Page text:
Diamond Growth Sustainable Model

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The Diamond of Sustainable Growth

A Historical Framework for the study of political economy and economic development

George David Smith, Richard Sylla, Robert E. Wright(

NYU Stern School of Business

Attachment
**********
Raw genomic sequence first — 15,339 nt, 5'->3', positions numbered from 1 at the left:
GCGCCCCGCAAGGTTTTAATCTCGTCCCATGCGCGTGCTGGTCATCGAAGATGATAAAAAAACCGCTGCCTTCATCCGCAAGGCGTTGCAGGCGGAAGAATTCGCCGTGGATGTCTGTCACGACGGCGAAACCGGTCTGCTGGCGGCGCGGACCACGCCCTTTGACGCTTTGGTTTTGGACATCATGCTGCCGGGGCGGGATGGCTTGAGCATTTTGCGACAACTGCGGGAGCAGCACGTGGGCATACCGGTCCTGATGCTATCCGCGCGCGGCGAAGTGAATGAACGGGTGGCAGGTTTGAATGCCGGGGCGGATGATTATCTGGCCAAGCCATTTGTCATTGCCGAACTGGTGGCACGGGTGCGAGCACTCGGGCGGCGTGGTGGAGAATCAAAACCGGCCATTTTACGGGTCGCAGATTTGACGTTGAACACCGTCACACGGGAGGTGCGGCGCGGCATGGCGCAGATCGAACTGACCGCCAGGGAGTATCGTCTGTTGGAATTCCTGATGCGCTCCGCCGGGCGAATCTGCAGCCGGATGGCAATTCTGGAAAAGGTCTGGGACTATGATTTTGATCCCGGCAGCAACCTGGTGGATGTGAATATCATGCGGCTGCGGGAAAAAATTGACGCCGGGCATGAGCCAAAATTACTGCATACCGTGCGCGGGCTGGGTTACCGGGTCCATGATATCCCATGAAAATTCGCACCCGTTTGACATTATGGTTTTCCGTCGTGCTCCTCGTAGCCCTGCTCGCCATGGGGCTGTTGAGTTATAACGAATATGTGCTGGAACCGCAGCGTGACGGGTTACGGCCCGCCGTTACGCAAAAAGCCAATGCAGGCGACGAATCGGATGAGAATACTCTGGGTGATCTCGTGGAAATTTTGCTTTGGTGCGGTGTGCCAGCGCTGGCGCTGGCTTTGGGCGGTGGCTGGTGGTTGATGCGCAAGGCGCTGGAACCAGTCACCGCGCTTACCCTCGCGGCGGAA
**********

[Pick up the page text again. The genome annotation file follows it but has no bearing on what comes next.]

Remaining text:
For most of its existence, humanity neither enjoyed nor understood economic growth, or society’s capacity for creating wealth. Prior to the 18th century, the aggregate incomes of particular societies may have increased a little for short periods in a few places, but most of the time incomes hovered not far above the subsistence level. Powerful leaders and ruling classes could accumulate vast wealth, but this was normally achieved through the redistribution of incomes from the weak to the powerful, and certainly not through the creation of wealth as we know it today. Going back centuries, to paraphrase the 17th-century English philosopher Thomas Hobbes, human life was solitary, poor, nasty, brutish and short. Peace and good weather were more likely to summon forth children more than prosperity. Whenever war, pestilence, and drought returned -- and they always did -- people died in droves. To many observers, humanity appeared doomed to spend eternity wet, cold, hungry, and grief-stricken. In the late 18th century, the English proto-economist Thomas Robert Malthus warned that the mass of humanity, quite aside from the foregoing perils, was doomed to a life at the margins of starvation, as surges of population growth would inevitably outstrip the finite sources of food supply. No wonder, then, that Victorian-era historian Thomas Carlyle called economics the “dismal science.” For all the achievements of human civilization, economic growth and widespread prosperity were barely experienced, let alone understood, phenomena. The idea that food, let alone wealth, might be produced in greater abundance did not fit the experience of history. Yet, even…...

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